Among the complex of edifices devoted to the Russo-Turkish Wars at Tsarskoye Selo, an important place is occupied by the monumental and effective Tower Ruin in the Catherine Park.
Constructed in 1771 to the design of the architect Yury Velten, his creation is a sort of symbol of the collapse of the Ottoman Empire and at the same time the first Neo-Gothic structure in any Russian park. From the outside the tower looks like a Doric column that has sunk into the ground. It is topped by a large square platform supporting a round pavilion whose walls are pierced by lancet arches.
The brick walls abutting the tower are partly hidden within the man-made hill. The wall facing the park is perforated by a semicircular arch. The gigantic keystone of this arch bears the inscription: “This stone was placed in 1768 in memory of the war declared on Russia by the Turks.” The arch serves as the entrance to a narrow corridor on the right side of which a spiral ramp begins that gives access to the upper platform. From up there, at a height of 21 metres, you get a splendid view of the Landscape Park.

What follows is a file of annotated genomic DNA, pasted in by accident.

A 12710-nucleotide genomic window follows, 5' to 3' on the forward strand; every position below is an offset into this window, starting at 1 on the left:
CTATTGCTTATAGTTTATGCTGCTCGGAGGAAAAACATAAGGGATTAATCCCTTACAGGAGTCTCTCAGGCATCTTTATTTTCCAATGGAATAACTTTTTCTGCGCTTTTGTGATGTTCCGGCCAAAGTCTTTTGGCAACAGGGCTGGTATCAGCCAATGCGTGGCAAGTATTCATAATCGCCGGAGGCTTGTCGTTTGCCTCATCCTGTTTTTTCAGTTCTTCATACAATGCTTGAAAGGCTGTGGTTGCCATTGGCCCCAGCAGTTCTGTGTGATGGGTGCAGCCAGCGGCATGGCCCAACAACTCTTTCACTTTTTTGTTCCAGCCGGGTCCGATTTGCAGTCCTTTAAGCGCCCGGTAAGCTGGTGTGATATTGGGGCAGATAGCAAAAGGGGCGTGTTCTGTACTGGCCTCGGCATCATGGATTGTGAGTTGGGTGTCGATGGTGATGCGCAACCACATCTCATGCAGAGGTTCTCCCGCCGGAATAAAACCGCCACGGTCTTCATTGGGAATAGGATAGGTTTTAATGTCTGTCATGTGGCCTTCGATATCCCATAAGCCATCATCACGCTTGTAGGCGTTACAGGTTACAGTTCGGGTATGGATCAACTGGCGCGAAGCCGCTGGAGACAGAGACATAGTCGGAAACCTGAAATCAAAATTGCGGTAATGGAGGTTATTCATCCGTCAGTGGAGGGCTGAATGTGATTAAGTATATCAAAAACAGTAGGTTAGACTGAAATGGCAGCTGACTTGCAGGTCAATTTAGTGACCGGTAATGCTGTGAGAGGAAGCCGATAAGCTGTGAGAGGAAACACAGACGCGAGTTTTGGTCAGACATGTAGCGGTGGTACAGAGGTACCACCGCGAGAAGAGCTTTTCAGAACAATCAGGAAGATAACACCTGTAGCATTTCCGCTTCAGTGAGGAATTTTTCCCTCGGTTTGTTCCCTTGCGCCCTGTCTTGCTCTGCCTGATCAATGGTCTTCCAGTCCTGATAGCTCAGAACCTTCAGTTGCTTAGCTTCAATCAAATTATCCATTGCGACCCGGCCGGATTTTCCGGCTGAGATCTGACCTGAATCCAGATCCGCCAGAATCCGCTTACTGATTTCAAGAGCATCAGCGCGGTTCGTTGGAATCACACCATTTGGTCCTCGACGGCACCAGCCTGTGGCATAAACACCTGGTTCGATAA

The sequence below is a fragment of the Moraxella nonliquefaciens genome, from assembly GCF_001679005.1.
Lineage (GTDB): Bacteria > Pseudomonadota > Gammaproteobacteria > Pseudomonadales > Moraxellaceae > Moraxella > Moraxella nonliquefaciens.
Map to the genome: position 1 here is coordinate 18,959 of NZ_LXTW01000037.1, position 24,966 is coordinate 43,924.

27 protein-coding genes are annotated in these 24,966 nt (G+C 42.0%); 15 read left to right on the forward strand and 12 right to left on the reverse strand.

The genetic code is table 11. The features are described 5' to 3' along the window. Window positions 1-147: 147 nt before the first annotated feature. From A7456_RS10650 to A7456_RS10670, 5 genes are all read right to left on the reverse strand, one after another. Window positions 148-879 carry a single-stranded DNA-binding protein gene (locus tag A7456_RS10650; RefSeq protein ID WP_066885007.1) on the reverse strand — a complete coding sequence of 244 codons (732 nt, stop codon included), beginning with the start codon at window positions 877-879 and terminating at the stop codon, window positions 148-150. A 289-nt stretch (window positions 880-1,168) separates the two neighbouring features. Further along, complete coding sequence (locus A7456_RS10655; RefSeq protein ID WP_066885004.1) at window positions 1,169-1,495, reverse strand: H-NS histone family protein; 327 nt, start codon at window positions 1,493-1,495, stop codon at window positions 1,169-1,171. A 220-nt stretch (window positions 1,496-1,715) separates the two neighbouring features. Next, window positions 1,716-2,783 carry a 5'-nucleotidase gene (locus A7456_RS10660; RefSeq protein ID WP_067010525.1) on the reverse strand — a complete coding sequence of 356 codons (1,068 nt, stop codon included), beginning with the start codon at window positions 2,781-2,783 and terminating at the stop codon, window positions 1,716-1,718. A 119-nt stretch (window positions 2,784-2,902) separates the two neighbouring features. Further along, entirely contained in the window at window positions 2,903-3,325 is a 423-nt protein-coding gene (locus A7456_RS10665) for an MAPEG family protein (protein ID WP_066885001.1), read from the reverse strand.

In days gone by the walls of the Tower Ruin were decorated with paintings produced by Russian artists under the direction of Alexei Belsky. The surface of the plaster was artificially aged with cracks imitating natural wear-and-tear. Because of this the tower resembled the ruins of some work of fortification, interest in which was particularly strong in the second half of the eighteenth century: the architects of that time appreciated the beauty of the picturesque ruins of Greece and Rome and created their own artificial ruins, producing an atmosphere of melancholy in the parks.
The oaks that were planted in the 1780s between the Tower Ruin and the nearby Orlov Gate and also on the slope of the embankment were nearly all felled during the Second World war. Today the slopes of the hill are concealed by the bright foliage of young trees.
The Tower Ruin almost immediately became one of the most popular sights of the Tsarskoye Selo parks and it has been depicted by artists many times.